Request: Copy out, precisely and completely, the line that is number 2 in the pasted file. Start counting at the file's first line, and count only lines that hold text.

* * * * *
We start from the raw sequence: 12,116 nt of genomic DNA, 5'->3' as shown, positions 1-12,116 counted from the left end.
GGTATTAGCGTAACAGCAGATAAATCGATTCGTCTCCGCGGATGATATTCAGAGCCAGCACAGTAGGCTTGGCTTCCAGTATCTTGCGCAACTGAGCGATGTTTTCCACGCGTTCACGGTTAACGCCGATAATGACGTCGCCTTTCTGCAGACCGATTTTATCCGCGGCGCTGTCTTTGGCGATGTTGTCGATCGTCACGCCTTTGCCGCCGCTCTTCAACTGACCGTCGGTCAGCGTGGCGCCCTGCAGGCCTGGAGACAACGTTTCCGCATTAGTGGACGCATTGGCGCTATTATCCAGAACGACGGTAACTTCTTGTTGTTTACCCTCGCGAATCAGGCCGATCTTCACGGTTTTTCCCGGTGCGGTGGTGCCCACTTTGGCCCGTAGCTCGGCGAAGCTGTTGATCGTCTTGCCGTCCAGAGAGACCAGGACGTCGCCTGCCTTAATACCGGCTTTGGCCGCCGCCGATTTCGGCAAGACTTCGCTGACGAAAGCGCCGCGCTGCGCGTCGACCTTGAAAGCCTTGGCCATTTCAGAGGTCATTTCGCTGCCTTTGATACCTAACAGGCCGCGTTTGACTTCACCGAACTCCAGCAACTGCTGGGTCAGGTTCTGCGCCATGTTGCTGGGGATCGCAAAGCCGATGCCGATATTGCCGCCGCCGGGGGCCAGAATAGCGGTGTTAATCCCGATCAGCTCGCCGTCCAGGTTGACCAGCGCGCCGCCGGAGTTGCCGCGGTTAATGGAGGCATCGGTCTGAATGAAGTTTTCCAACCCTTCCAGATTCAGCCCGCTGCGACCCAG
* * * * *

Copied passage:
GGTATTAGCGTAACAGCAGATAAATCGATTCGTCTCCGCGGATGATATTCAGAGCCAGCACAGTAGGCTTGGCTTCCAGTATCTTGCGCAACTGAGCGATGTTTTCCACGCGTTCACGGTTAACGCCGATAATGACGTCGCCTTTCTGCAGACCGATTTTATCCGCGGCGCTGTCTTTGGCGATGTTGTCGATCGTCACGCCTTTGCCGCCGCTCTTCAACTGACCGTCGGTCAGCGTGGCGCCCTGCAGGCCTGGAGACAACGTTTCCGCATTAGTGGACGCATTGGCGCTATTATCCAGAACGACGGTAACTTCTTGTTGTTTACCCTCGCGAATCAGGCCGATCTTCACGGTTTTTCCCGGTGCGGTGGTGCCCACTTTGGCCCGTAGCTCGGCGAAGCTGTTGATCGTCTTGCCGTCCAGAGAGACCAGGACGTCGCCTGCCTTAATACCGGCTTTGGCCGCCGCCGATTTCGGCAAGACTTCGCTGACGAAAGCGCCGCGCTGCGCGTCGACCTTGAAAGCCTTGGCCATTTCAGAGGTCATTTCGCTGCCTTTGATACCTAACAGGCCGCGTTTGACTTCACCGAACTCCAGCAACTGCTGGGTCAGGTTCTGCGCCATGTTGCTGGGGATCGCAAAGCCGATGCCGATATTGCCGCCGCCGGGGGCCAGAATAGCGGTGTTAATCCCGATCAGCTCGCCGTCCAGGTTGACCAGCGCGCCGCCGGAGTTGCCGCGGTTAATGGAGGCATCGGTCTGAATGAAGTTTTCCAACCCTTCCAGATTCAGCCCGCTGCGACCCAG